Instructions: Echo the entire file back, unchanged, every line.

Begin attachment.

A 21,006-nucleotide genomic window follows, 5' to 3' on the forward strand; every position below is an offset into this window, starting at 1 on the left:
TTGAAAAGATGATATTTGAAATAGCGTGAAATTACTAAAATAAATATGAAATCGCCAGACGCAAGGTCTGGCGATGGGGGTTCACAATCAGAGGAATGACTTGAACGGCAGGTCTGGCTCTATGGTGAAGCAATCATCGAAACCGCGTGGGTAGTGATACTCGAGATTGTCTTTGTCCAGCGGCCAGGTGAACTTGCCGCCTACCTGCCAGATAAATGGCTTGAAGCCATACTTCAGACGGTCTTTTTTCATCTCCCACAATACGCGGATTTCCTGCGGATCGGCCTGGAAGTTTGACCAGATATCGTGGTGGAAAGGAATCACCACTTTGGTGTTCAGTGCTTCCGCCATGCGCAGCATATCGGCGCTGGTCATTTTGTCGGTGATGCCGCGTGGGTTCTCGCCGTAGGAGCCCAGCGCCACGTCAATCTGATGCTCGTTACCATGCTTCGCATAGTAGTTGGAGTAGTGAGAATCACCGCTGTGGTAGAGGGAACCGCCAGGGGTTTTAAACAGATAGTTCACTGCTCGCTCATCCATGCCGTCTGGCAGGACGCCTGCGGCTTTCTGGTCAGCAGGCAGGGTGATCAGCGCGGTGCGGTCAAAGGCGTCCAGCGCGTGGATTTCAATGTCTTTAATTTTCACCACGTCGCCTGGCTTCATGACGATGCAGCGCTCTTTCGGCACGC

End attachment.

A 21,006-nucleotide genomic window follows, 5' to 3' on the forward strand; every position below is an offset into this window, starting at 1 on the left:
TTGAAAAGATGATATTTGAAATAGCGTGAAATTACTAAAATAAATATGAAATCGCCAGACGCAAGGTCTGGCGATGGGGGTTCACAATCAGAGGAATGACTTGAACGGCAGGTCTGGCTCTATGGTGAAGCAATCATCGAAACCGCGTGGGTAGTGATACTCGAGATTGTCTTTGTCCAGCGGCCAGGTGAACTTGCCGCCTACCTGCCAGATAAATGGCTTGAAGCCATACTTCAGACGGTCTTTTTTCATCTCCCACAATACGCGGATTTCCTGCGGATCGGCCTGGAAGTTTGACCAGATATCGTGGTGGAAAGGAATCACCACTTTGGTGTTCAGTGCTTCCGCCATGCGCAGCATATCGGCGCTGGTCATTTTGTCGGTGATGCCGCGTGGGTTCTCGCCGTAGGAGCCCAGCGCCACGTCAATCTGATGCTCGTTACCATGCTTCGCATAGTAGTTGGAGTAGTGAGAATCACCGCTGTGGTAGAGGGAACCGCCAGGGGTTTTAAACAGATAGTTCACTGCTCGCTCATCCATGCCGTCTGGCAGGACGCCTGCGGCTTTCTGGTCAGCAGGCAGGGTGATCAGCGCGGTGCGGTCAAAGGCGTCCAGCGCGTGGATTTCAATGTCTTTAATTTTCACCACGTCGCCTGGCTTCATGACGATGCAGCGCTCTTTCGGCACGC